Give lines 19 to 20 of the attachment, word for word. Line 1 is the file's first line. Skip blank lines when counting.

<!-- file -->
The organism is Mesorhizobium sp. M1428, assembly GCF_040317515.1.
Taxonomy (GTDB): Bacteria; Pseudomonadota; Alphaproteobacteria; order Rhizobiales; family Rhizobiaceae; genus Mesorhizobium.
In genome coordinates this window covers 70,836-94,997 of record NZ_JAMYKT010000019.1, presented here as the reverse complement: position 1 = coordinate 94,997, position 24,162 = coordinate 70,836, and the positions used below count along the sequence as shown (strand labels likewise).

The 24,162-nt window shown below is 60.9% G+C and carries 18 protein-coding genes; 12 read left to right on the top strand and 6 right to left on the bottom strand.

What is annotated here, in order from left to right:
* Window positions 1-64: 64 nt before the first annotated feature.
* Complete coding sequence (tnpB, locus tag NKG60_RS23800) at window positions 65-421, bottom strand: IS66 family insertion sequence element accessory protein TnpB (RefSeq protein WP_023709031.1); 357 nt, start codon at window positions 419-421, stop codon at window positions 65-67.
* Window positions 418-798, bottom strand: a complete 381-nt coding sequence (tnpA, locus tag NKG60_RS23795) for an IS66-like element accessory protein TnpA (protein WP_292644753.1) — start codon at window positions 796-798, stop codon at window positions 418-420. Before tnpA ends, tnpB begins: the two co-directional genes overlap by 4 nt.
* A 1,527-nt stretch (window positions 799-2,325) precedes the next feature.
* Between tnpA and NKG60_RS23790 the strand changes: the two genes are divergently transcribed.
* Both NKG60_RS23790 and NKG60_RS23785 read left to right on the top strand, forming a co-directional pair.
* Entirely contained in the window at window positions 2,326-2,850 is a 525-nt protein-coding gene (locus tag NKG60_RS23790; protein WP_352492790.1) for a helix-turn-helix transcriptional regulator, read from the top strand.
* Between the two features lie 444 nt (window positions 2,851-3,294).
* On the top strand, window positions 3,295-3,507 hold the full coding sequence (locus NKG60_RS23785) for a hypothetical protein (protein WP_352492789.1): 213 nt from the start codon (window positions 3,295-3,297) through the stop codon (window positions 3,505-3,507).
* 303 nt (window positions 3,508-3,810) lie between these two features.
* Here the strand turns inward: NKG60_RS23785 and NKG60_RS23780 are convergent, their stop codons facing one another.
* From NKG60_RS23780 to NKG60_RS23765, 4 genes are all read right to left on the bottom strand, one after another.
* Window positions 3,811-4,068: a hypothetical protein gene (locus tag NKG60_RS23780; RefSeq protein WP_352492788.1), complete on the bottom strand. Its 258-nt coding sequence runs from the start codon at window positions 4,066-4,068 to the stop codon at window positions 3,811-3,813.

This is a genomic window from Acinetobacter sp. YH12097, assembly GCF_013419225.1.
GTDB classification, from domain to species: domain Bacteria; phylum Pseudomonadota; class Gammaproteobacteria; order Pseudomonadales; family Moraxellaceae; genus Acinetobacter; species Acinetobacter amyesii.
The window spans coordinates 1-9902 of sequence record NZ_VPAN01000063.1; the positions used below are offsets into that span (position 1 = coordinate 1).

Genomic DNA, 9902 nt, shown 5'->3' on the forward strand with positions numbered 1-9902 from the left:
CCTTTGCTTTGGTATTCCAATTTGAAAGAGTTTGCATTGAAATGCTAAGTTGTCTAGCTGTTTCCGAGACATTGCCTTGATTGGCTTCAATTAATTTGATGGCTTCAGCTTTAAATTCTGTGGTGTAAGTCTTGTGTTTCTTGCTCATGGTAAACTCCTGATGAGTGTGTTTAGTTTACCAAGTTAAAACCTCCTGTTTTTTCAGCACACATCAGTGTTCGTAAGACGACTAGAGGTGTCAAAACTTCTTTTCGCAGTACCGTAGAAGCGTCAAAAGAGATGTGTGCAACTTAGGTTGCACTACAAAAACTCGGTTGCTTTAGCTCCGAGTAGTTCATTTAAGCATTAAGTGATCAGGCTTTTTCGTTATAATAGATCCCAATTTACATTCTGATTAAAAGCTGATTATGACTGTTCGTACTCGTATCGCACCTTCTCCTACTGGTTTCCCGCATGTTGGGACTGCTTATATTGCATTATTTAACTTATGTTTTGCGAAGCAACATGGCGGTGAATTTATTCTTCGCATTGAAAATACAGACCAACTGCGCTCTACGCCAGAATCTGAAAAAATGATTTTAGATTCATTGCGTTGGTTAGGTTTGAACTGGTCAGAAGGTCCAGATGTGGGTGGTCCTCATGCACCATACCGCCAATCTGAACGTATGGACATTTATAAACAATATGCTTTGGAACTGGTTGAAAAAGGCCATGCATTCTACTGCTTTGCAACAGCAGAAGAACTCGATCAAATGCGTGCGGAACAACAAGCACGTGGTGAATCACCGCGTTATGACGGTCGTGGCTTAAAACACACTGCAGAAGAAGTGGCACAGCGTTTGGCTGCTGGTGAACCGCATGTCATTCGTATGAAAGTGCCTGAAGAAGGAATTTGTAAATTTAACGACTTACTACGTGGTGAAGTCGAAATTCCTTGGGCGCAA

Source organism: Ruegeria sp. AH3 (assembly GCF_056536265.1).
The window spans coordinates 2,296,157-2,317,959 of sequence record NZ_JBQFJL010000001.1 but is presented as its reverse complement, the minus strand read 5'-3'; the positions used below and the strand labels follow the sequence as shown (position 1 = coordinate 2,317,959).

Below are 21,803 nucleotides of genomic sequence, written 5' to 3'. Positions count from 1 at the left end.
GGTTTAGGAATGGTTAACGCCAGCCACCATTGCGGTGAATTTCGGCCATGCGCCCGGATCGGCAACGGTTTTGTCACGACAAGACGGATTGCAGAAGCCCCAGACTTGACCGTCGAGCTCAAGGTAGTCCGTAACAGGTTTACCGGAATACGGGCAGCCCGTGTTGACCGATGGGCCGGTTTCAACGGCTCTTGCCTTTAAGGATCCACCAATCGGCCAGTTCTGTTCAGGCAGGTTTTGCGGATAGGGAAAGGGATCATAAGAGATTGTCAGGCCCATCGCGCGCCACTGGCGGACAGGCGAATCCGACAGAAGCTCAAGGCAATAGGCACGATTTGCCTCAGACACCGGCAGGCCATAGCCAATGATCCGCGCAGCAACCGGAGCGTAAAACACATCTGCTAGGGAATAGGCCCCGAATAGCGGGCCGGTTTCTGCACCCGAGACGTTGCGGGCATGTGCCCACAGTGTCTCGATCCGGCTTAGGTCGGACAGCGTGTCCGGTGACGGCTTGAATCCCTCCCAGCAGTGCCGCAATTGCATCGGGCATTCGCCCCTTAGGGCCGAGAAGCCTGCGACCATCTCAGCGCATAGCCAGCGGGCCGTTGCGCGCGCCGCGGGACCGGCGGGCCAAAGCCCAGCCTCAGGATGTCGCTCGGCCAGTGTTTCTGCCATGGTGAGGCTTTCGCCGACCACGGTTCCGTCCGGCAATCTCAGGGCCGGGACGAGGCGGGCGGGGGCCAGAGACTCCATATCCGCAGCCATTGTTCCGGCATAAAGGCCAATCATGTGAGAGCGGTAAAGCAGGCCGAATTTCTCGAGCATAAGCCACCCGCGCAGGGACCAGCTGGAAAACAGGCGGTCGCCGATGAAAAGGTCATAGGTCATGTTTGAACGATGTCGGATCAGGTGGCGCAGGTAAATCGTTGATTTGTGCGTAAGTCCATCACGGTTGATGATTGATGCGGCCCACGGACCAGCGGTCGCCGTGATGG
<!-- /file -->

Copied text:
This is a genomic window from Acinetobacter sp. YH12097, assembly GCF_013419225.1.
GTDB classification, from domain to species: domain Bacteria; phylum Pseudomonadota; class Gammaproteobacteria; order Pseudomonadales; family Moraxellaceae; genus Acinetobacter; species Acinetobacter amyesii.